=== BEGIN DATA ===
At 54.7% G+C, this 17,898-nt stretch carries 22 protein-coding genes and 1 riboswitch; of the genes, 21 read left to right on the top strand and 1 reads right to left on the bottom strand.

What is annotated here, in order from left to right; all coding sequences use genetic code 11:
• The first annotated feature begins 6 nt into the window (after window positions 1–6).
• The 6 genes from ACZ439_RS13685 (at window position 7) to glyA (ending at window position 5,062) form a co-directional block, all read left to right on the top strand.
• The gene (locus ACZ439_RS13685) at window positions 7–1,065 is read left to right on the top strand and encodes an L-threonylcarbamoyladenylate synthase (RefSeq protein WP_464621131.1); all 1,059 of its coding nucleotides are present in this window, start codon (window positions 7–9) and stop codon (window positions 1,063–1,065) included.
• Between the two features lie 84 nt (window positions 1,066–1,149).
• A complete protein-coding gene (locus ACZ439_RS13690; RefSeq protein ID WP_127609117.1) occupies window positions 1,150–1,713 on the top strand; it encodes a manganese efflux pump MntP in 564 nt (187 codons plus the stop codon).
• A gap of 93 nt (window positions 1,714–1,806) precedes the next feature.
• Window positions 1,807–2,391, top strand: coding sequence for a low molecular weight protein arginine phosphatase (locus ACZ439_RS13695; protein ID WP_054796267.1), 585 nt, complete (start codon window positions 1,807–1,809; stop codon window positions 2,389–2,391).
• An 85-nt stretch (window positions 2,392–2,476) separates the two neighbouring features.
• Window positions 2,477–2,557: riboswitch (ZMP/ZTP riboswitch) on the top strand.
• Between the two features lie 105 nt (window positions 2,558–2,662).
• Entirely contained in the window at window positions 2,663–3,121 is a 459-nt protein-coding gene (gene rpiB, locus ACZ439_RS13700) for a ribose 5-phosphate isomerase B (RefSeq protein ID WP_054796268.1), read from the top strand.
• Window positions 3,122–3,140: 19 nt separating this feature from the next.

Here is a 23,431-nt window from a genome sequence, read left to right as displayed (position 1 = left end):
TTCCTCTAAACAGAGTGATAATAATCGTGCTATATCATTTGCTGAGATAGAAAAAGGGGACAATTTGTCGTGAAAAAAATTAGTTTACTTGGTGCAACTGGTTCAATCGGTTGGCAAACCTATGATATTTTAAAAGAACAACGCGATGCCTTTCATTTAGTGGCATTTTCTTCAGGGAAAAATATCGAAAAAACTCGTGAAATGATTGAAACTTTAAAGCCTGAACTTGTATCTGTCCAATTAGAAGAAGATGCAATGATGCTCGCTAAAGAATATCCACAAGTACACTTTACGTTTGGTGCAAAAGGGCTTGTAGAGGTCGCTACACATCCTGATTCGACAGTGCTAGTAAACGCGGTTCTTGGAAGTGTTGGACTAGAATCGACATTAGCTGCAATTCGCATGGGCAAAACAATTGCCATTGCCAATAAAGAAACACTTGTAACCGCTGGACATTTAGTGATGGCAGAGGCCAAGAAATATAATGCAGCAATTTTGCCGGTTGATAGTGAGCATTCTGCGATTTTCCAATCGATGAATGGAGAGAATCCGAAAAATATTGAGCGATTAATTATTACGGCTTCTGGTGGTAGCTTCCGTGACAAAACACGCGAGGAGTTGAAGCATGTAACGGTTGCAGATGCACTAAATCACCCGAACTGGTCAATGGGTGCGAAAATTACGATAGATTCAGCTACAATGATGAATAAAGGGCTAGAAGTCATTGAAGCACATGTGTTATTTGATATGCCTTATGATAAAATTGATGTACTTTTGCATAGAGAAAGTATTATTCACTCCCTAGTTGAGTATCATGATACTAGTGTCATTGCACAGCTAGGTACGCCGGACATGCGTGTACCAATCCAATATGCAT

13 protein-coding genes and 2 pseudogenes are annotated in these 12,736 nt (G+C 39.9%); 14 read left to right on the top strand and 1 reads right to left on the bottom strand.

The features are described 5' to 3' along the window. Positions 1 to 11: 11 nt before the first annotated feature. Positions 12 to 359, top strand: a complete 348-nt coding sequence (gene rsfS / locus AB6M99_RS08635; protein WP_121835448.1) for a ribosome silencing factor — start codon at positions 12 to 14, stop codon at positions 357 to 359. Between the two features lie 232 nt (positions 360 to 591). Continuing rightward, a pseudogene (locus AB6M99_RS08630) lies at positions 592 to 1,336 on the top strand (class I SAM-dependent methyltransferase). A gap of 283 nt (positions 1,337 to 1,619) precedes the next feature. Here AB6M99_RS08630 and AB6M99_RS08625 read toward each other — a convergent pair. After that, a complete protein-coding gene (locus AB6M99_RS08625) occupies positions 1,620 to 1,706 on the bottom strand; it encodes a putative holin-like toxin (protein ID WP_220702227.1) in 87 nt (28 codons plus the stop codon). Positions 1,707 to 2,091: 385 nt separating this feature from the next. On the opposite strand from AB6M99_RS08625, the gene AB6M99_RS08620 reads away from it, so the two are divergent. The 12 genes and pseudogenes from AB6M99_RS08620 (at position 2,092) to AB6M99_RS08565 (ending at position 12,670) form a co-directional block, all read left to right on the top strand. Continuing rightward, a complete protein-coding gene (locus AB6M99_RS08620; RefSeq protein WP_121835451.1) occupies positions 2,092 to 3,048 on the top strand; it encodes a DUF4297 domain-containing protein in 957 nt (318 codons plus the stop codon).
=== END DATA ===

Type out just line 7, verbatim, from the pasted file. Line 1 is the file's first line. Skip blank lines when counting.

• A complete protein-coding gene (locus ACZ439_RS13690; RefSeq protein ID WP_127609117.1) occupies window positions 1,150–1,713 on the top strand; it encodes a manganese efflux pump MntP in 564 nt (187 codons plus the stop codon).